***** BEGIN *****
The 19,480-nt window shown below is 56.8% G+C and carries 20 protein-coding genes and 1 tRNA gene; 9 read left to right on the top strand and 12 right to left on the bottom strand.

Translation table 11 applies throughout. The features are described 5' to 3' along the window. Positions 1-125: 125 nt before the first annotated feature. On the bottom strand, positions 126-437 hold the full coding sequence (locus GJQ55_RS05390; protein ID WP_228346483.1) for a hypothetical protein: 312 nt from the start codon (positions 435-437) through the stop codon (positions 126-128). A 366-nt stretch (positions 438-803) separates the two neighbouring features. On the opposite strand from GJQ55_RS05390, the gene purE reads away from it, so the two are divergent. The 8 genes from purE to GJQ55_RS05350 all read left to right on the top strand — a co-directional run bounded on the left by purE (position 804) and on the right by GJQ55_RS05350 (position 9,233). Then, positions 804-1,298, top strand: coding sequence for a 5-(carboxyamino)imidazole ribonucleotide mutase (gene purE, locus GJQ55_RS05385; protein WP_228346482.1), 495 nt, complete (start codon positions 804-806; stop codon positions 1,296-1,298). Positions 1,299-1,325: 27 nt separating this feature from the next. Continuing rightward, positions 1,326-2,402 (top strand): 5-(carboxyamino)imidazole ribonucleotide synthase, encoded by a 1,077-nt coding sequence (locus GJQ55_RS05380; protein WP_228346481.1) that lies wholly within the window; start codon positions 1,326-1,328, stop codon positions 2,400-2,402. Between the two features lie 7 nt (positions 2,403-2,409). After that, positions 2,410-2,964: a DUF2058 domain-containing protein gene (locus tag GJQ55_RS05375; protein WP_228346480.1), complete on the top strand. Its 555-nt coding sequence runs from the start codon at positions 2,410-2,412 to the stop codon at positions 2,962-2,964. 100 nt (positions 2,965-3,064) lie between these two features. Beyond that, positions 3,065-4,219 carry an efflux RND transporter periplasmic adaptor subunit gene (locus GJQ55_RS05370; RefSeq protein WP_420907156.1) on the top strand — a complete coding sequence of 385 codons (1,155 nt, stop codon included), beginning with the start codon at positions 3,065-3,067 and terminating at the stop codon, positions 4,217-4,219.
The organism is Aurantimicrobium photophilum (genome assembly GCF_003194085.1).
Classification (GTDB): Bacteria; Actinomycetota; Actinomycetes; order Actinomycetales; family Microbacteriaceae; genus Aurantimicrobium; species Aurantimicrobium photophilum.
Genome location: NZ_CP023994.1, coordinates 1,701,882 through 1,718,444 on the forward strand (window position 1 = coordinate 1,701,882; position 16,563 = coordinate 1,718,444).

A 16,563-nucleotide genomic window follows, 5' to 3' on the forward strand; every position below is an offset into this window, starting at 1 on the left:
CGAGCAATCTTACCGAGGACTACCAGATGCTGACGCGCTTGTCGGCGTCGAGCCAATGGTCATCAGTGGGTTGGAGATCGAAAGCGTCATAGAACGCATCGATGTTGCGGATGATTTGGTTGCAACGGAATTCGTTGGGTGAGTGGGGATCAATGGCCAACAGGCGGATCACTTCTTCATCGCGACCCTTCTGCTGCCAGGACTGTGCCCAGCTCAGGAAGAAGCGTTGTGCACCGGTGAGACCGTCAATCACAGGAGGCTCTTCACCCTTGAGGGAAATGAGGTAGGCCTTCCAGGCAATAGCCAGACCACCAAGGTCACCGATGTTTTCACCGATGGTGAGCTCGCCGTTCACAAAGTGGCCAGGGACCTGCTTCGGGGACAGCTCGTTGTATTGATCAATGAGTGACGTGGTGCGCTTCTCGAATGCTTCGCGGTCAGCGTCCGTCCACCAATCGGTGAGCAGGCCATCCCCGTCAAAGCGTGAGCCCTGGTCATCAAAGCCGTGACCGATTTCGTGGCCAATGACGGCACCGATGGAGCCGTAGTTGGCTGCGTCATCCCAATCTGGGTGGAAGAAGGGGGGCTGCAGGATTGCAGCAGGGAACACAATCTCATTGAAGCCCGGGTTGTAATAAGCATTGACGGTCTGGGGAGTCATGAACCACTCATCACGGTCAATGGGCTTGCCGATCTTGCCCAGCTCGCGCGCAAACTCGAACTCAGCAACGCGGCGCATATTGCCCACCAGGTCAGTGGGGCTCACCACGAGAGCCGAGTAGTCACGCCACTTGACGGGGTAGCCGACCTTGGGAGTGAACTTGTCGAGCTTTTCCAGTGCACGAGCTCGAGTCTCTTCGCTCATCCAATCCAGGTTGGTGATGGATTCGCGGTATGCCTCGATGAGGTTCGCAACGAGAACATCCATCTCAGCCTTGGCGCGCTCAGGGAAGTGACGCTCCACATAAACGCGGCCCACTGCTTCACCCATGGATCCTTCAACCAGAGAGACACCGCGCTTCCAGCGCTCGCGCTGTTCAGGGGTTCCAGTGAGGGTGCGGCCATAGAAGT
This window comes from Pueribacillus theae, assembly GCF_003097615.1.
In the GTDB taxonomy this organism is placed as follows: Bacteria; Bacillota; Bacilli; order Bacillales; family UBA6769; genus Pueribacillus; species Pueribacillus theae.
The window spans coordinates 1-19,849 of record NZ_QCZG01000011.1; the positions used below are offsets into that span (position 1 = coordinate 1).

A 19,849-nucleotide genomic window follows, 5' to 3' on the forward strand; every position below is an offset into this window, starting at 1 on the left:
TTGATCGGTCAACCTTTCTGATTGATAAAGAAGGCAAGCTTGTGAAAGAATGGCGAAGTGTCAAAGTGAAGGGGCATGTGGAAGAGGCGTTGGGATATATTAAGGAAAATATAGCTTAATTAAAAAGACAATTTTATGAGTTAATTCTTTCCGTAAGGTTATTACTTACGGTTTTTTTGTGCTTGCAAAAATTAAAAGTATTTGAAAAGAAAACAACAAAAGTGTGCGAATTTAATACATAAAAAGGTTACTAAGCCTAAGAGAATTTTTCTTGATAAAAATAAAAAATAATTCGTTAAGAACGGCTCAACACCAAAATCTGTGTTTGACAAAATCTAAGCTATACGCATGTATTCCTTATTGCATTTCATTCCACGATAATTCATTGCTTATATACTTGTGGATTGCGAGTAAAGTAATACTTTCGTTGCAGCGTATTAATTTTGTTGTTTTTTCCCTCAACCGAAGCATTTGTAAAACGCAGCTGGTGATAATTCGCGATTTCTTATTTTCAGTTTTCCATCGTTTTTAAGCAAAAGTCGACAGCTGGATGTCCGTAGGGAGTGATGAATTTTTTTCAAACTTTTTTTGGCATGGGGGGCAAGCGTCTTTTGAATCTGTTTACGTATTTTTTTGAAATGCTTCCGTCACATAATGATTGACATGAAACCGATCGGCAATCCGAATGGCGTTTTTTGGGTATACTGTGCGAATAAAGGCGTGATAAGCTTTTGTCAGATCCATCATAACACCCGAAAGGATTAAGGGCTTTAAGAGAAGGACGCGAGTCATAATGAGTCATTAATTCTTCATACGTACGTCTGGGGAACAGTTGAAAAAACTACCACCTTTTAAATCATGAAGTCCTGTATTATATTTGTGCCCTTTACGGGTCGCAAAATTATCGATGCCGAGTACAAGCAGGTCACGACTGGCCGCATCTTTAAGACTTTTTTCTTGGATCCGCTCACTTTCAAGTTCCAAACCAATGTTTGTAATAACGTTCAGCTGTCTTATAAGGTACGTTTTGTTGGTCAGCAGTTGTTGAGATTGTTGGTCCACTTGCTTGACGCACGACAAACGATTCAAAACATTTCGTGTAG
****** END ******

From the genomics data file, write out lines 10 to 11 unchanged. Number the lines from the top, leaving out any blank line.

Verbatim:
The window spans coordinates 1-19,849 of record NZ_QCZG01000011.1; the positions used below are offsets into that span (position 1 = coordinate 1).

A 19,849-nucleotide genomic window follows, 5' to 3' on the forward strand; every position below is an offset into this window, starting at 1 on the left: